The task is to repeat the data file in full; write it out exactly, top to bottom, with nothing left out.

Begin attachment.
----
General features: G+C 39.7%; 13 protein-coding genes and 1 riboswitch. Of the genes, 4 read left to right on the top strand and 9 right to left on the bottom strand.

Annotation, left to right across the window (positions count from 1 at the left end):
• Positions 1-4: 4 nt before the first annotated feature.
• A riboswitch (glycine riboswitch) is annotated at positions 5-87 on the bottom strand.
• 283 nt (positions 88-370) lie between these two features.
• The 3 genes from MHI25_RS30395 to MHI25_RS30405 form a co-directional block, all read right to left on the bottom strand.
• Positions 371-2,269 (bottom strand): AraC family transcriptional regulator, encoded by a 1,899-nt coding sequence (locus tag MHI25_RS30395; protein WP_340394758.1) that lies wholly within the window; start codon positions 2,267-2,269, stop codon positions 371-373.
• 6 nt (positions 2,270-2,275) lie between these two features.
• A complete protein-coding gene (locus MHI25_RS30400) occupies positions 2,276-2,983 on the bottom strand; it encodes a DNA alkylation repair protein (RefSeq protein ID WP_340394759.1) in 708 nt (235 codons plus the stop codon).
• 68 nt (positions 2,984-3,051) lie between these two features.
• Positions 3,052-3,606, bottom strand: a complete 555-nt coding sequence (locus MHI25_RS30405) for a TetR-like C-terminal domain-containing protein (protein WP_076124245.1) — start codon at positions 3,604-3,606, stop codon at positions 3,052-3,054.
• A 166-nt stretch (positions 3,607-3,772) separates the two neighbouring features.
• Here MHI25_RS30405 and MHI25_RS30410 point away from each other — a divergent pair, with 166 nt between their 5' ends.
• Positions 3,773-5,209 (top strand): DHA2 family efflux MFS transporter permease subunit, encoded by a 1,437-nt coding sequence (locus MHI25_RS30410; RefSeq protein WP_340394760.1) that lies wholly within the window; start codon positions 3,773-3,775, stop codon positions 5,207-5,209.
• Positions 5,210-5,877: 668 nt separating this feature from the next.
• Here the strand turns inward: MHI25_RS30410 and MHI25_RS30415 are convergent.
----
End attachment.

General features: G+C 39.7%; 13 protein-coding genes and 1 riboswitch. Of the genes, 4 read left to right on the top strand and 9 right to left on the bottom strand.

Annotation, left to right across the window (positions count from 1 at the left end):
• Positions 1-4: 4 nt before the first annotated feature.
• A riboswitch (glycine riboswitch) is annotated at positions 5-87 on the bottom strand.
• 283 nt (positions 88-370) lie between these two features.
• The 3 genes from MHI25_RS30395 to MHI25_RS30405 form a co-directional block, all read right to left on the bottom strand.
• Positions 371-2,269 (bottom strand): AraC family transcriptional regulator, encoded by a 1,899-nt coding sequence (locus tag MHI25_RS30395; protein WP_340394758.1) that lies wholly within the window; start codon positions 2,267-2,269, stop codon positions 371-373.
• 6 nt (positions 2,270-2,275) lie between these two features.
• A complete protein-coding gene (locus MHI25_RS30400) occupies positions 2,276-2,983 on the bottom strand; it encodes a DNA alkylation repair protein (RefSeq protein ID WP_340394759.1) in 708 nt (235 codons plus the stop codon).
• 68 nt (positions 2,984-3,051) lie between these two features.
• Positions 3,052-3,606, bottom strand: a complete 555-nt coding sequence (locus MHI25_RS30405) for a TetR-like C-terminal domain-containing protein (protein WP_076124245.1) — start codon at positions 3,604-3,606, stop codon at positions 3,052-3,054.
• A 166-nt stretch (positions 3,607-3,772) separates the two neighbouring features.
• Here MHI25_RS30405 and MHI25_RS30410 point away from each other — a divergent pair, with 166 nt between their 5' ends.
• Positions 3,773-5,209 (top strand): DHA2 family efflux MFS transporter permease subunit, encoded by a 1,437-nt coding sequence (locus MHI25_RS30410; RefSeq protein WP_340394760.1) that lies wholly within the window; start codon positions 3,773-3,775, stop codon positions 5,207-5,209.
• Positions 5,210-5,877: 668 nt separating this feature from the next.
• Here the strand turns inward: MHI25_RS30410 and MHI25_RS30415 are convergent.